The idea that chemicals can alter hormone production is not new. Over the years, many drugs have been developed for treating hormone imbalances in humans:
- Drugs can increase hormone activity by binding to the hormone receptor, turning on the response. Such drugs are called mimics or agonists. Certain other drugs can increase hormone activity by stopping the breakdown of the hormone in the body prolonging its effect. Ethinyloestradiol is a synthetic oestrogen mimic that is widely prescribed in birth control pills.
- Drugs can decrease hormone activity by inhibiting production of the hormone or by increasing the rate of breakdown of the hormone. Other drugs, called antagonists bind to the hormone receptor, but like a rusty key cannot turn the ignition. Instead, by occupying the receptor, antagonists block the natural hormone from binding and thereby block hormone activity. Tamoxifen, a drug widely used in breast cancer, is an example of an oestrogen receptor antagonist that blocks the action of oestrogen.
Scientists have found many different types of chemicals that can increase or decrease hormone levels in animals. For example, scientists have known for some time that the pesticide DDT had high oestrogen like activity when injected into rats. Since then, many different chemicals including other pesticides (methoxychlor, kepone), industrial chemicals like some PCBs (polychlorinated biphenyls) and some dioxins and industrial effluent, some surfactants, some spermicides, have all been reported to produce oestrogen like effects in laboratory experimental animals. However, compared to the natural oestrogen produced by the body, most of these chemicals have very weak oestrogenic activity.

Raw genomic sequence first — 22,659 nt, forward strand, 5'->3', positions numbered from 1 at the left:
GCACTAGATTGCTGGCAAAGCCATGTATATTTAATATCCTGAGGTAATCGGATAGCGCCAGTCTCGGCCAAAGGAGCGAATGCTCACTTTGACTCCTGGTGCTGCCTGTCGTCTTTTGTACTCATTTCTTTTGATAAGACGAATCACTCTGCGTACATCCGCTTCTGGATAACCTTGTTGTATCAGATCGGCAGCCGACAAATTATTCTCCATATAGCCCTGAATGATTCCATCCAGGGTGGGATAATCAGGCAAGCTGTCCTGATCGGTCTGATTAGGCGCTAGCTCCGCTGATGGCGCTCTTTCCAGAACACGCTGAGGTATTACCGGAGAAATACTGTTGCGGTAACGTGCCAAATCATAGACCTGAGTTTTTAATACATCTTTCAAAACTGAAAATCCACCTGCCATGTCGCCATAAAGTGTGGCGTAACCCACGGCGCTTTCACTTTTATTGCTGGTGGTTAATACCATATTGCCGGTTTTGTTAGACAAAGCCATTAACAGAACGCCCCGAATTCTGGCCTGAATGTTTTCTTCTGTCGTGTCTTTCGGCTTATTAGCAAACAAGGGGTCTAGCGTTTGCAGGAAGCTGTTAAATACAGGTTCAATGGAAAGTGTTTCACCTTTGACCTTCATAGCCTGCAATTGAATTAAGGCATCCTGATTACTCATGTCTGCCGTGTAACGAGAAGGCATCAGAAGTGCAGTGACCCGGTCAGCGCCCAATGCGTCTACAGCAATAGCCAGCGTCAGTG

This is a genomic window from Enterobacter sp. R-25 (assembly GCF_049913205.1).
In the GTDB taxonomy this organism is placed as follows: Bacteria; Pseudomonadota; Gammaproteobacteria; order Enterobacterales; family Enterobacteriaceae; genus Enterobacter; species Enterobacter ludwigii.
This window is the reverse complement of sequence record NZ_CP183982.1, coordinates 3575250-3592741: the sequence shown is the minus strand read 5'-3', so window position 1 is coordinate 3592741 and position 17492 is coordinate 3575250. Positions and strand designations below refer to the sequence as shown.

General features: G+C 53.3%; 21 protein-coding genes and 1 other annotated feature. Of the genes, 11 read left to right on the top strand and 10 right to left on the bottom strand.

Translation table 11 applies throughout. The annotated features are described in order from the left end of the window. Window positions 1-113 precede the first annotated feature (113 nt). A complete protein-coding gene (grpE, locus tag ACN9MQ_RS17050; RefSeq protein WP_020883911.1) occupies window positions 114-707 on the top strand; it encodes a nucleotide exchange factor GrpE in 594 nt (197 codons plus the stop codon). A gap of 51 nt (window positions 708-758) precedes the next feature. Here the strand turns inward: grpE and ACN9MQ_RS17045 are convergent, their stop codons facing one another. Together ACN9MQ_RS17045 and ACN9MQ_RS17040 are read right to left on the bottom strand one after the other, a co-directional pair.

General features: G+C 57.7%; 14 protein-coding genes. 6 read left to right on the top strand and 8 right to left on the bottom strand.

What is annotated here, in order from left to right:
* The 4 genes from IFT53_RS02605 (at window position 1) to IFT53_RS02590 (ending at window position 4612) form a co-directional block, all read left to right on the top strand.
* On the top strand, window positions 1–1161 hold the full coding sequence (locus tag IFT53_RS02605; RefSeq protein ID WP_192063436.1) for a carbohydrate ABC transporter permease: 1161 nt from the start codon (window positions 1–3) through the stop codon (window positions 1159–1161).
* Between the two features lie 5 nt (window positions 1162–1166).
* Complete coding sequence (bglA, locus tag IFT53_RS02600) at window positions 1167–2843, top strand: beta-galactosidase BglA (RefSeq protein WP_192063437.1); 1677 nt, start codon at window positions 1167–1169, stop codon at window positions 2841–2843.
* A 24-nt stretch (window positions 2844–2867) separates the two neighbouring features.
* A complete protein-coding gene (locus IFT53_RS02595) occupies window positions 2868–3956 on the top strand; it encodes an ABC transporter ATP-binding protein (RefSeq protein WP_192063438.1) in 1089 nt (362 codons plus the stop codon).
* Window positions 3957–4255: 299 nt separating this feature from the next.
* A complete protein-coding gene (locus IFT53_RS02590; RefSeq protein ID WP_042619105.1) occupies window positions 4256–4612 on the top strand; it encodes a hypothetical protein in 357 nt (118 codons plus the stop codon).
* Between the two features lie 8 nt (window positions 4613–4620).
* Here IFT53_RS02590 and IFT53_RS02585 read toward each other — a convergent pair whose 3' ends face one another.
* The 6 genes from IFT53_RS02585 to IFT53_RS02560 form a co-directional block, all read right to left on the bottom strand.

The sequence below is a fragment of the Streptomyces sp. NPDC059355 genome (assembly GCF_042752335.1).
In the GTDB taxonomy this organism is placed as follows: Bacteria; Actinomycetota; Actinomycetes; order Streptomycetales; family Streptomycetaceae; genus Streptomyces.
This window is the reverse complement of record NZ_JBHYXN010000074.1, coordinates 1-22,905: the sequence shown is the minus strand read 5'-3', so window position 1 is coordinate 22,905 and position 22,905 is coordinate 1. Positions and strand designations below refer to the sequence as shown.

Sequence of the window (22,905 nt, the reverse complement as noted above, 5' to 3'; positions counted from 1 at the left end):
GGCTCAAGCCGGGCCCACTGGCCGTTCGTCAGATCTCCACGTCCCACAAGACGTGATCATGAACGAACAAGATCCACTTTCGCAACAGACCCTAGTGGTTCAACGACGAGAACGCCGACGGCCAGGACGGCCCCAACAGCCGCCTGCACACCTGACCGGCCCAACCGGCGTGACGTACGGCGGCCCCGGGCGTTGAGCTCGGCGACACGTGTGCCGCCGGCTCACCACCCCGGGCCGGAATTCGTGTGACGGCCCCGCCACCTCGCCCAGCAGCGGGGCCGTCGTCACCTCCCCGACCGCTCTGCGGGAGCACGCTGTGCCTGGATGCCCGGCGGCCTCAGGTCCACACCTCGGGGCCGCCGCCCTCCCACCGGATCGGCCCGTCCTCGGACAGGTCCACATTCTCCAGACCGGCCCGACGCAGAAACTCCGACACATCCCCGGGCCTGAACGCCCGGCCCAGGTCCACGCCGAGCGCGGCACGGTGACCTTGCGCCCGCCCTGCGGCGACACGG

Therefore, some scientists believe the chemicals which exhibit weak oestrogenic compounds can in fact have an opposite effect (that is, anti-oestrogenic activity) because they block the effects of highly potent oestrogenic compounds produced by the body activating the receptors.
There are also a number of dietary and environmental compounds which themselves have no oestrogenic activity, but can exhibit anti-oestrogenic activity. Some polyaromatic hydrocarbons such as by products of combustion of organic compounds in cigarettes (during smoking) and foods (during barbecuing), can contribute significantly to the average daily intake of anti-oestrogens.
Oestrogenic Plants (phyto-oestrogens)
Many naturally occurring chemicals found in a variety of plants can also alter hormone activity when eaten. Phyto-oestrogens are plant-derived chemicals that bind to oestrogen receptors. They are found in plants such as soybeans, broccoli, clovers, Lucerne, to name a few. The potency of these phyto oestrogens is usually weak compared to the activity of the natural hormone and oestrogen drugs.
Professor Cliff Irvine, a reproductive endocrinologist at Lincoln University has shown that potentially high levels of two phyto-oestrogens (genistein and daidzein) are found in baby soy products (milk formulae and cereals) and cautions feeding these to infants and because it is fed at a time in life when critical brain-sex hormone links are made.